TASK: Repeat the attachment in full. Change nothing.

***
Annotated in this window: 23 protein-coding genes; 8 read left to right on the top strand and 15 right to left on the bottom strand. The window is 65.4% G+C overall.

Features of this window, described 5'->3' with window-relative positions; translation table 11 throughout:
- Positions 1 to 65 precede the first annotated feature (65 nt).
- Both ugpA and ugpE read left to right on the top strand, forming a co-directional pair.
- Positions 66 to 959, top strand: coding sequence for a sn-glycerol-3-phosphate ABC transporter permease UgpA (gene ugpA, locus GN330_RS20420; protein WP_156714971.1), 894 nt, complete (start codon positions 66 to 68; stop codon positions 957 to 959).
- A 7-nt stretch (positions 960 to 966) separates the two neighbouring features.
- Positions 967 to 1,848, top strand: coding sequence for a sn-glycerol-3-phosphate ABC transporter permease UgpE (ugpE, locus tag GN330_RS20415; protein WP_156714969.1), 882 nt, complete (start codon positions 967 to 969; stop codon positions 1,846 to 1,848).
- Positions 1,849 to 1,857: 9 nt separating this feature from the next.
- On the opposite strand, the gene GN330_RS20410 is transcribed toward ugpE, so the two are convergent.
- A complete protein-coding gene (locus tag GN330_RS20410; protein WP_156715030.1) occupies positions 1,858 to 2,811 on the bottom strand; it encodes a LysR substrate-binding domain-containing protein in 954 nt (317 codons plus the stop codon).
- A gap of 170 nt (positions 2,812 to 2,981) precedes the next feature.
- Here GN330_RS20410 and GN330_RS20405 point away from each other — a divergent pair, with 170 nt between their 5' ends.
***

Annotated in this window: 23 protein-coding genes; 8 read left to right on the top strand and 15 right to left on the bottom strand. The window is 65.4% G+C overall.

Features of this window, described 5'->3' with window-relative positions; translation table 11 throughout:
- Positions 1 to 65 precede the first annotated feature (65 nt).
- Both ugpA and ugpE read left to right on the top strand, forming a co-directional pair.
- Positions 66 to 959, top strand: coding sequence for a sn-glycerol-3-phosphate ABC transporter permease UgpA (gene ugpA, locus GN330_RS20420; protein WP_156714971.1), 894 nt, complete (start codon positions 66 to 68; stop codon positions 957 to 959).
- A 7-nt stretch (positions 960 to 966) separates the two neighbouring features.
- Positions 967 to 1,848, top strand: coding sequence for a sn-glycerol-3-phosphate ABC transporter permease UgpE (ugpE, locus tag GN330_RS20415; protein WP_156714969.1), 882 nt, complete (start codon positions 967 to 969; stop codon positions 1,846 to 1,848).
- Positions 1,849 to 1,857: 9 nt separating this feature from the next.
- On the opposite strand, the gene GN330_RS20410 is transcribed toward ugpE, so the two are convergent.
- A complete protein-coding gene (locus tag GN330_RS20410; protein WP_156715030.1) occupies positions 1,858 to 2,811 on the bottom strand; it encodes a LysR substrate-binding domain-containing protein in 954 nt (317 codons plus the stop codon).
- A gap of 170 nt (positions 2,812 to 2,981) precedes the next feature.
- Here GN330_RS20410 and GN330_RS20405 point away from each other — a divergent pair, with 170 nt between their 5' ends.